The hiring window is open at United Airlines as it ramps up for increased travel in the coming months, provided COVID cases continue to decline.
The airline said Monday it had hired 700 people for its Chicago-based operations and planned to add another 1,000. Spokeswoman Maddie King said she hoped to fill as many positions as possible at a job fair on Wednesday.
The event will take place from 10 a.m. to 3 p.m. at the United Center, 1901 W. Madison St. Jobs available include ground service employees, customer service agents, technicians, flight attendants and maintenance roles. business. O’Hare Airport is a hub for United.
The airline has significantly reduced services and executed several rounds of job cuts during the pandemic, but it has taken steps to prepare for an industry rebound. It bought 270 new Boeing and Airbus jets in what it called the largest purchase of any carrier in the past decade, and is also returning 52 grounded Boeing 777s back to service.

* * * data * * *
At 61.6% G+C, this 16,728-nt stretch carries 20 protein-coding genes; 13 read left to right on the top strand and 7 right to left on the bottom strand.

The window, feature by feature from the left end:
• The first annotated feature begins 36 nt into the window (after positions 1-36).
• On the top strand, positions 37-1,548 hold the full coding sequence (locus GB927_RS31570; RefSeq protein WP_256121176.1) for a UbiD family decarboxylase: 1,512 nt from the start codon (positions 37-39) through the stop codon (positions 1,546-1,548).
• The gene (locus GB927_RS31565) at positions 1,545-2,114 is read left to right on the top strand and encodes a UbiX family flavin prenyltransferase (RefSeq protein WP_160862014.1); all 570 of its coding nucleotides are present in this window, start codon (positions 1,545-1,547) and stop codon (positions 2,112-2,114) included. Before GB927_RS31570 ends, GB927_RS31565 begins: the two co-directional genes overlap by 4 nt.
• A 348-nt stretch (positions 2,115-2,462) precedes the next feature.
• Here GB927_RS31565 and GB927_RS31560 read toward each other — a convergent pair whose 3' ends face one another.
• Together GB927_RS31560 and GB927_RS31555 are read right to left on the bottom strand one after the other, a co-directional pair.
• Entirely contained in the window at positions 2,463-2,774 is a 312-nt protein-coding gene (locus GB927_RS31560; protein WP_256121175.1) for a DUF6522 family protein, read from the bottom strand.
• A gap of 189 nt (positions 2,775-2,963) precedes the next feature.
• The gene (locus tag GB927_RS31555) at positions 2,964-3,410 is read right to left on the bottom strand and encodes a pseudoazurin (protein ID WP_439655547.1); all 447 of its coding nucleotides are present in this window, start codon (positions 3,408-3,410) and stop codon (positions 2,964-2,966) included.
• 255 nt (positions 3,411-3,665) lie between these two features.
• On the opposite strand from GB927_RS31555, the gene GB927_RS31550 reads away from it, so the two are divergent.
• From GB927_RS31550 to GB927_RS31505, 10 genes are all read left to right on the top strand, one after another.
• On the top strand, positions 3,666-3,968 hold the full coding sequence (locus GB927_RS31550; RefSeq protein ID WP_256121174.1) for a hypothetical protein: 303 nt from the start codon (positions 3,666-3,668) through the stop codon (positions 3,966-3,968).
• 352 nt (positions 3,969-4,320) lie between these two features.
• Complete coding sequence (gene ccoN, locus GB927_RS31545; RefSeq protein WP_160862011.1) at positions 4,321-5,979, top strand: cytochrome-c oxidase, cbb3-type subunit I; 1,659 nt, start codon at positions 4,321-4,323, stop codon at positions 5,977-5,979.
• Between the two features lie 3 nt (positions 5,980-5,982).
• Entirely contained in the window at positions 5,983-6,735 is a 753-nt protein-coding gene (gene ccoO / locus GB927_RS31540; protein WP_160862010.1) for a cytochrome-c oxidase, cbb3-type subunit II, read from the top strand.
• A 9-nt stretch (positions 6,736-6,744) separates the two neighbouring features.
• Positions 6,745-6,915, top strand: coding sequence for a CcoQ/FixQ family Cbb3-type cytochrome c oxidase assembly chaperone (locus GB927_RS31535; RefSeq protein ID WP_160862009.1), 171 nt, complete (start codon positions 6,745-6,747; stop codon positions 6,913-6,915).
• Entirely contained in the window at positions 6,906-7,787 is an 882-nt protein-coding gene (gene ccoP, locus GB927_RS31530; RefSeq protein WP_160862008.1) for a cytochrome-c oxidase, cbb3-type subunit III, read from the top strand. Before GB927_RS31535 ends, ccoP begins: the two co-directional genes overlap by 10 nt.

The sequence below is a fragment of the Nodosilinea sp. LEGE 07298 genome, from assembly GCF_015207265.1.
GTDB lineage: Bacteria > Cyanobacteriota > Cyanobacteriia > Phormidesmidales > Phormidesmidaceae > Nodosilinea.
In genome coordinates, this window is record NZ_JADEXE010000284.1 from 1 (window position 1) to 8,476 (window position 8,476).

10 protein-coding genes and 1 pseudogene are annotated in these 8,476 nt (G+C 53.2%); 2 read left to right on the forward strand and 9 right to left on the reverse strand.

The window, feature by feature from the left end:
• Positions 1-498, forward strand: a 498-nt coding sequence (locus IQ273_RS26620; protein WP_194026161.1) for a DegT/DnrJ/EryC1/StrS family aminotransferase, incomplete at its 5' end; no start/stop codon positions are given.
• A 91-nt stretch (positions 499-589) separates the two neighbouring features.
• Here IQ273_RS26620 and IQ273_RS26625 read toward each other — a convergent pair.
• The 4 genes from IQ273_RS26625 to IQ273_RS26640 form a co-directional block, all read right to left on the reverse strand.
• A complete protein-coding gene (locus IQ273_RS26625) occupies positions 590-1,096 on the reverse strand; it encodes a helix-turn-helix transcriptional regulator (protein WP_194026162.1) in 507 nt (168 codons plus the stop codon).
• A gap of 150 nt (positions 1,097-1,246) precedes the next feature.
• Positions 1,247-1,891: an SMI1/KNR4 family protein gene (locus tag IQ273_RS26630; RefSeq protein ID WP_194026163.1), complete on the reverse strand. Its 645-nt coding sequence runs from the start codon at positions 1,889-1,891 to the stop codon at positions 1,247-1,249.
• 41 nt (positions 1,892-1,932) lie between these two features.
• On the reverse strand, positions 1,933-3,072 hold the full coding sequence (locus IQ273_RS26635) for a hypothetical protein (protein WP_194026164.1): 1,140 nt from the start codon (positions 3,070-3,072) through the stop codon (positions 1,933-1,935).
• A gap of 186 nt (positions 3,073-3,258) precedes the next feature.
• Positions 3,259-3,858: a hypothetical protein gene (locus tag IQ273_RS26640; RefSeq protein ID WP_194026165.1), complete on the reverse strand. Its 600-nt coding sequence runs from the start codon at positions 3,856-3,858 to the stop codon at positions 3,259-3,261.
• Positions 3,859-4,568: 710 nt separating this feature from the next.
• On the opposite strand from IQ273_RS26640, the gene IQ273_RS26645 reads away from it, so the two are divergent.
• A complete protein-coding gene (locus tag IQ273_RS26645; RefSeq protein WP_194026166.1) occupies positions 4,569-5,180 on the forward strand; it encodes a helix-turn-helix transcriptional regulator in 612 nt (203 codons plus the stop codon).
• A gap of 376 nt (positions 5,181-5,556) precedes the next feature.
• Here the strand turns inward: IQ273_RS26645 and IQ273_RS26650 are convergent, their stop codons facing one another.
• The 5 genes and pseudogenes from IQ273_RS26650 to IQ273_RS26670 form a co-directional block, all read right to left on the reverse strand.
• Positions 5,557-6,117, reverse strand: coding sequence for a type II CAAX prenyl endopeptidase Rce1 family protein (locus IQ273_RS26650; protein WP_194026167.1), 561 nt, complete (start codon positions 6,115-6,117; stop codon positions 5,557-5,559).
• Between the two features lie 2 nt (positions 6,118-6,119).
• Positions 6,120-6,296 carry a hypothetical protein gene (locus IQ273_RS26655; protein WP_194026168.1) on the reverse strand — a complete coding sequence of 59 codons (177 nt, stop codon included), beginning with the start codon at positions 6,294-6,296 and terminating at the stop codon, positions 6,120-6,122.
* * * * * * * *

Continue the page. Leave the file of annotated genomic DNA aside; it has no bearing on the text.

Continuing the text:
King said United is planning its biggest transatlantic service expansion this summer, with flights from Chicago to Zurich starting April 23 and Chicago to Milan starting May 6. Service to Reykjavik, Iceland is expected to start later, she said.
Domestically, the airline plans to add more than 10 cities to the 170 it currently serves from O’Hare, she said.
The job fair website touts airline perks, especially travel privileges. Employees can enjoy unlimited backlog travel and discounts to any United destination.
The airline said participants will be able to win 2 round-trip United Economy tickets to any domestic destination. Everyone who shows up will receive a 20% off voucher for a future United flight.
King said ramp workers can join right out of high school and get up to $90,000 a year in wages and benefits. Technicians can earn up to $140,000 and flight attendants up to $90,000 in salary and benefits, she said.
In its latest earnings report, United said it expected its flying capacity in the first quarter of 2022 to be down around 18% from the first quarter of 2019, before the pandemic. But the airline said it expected demand to gradually improve throughout the year.